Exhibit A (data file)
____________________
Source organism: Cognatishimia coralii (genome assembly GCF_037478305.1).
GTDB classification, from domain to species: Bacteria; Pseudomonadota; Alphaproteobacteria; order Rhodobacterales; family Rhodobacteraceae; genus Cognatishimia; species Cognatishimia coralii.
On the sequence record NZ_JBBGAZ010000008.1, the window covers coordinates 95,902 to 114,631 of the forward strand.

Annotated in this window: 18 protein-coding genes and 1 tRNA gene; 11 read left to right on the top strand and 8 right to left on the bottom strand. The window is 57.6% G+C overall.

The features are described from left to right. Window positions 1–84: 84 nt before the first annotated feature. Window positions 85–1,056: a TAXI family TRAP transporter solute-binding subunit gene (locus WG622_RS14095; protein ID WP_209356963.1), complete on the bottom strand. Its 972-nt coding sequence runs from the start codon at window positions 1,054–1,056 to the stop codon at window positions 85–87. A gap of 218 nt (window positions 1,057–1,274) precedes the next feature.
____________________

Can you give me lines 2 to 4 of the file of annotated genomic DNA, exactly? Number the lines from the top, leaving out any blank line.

GTDB classification, from domain to species: Bacteria; Pseudomonadota; Alphaproteobacteria; order Rhodobacterales; family Rhodobacteraceae; genus Cognatishimia; species Cognatishimia coralii.
On the sequence record NZ_JBBGAZ010000008.1, the window covers coordinates 95,902 to 114,631 of the forward strand.

Annotated in this window: 18 protein-coding genes and 1 tRNA gene; 11 read left to right on the top strand and 8 right to left on the bottom strand. The window is 57.6% G+C overall.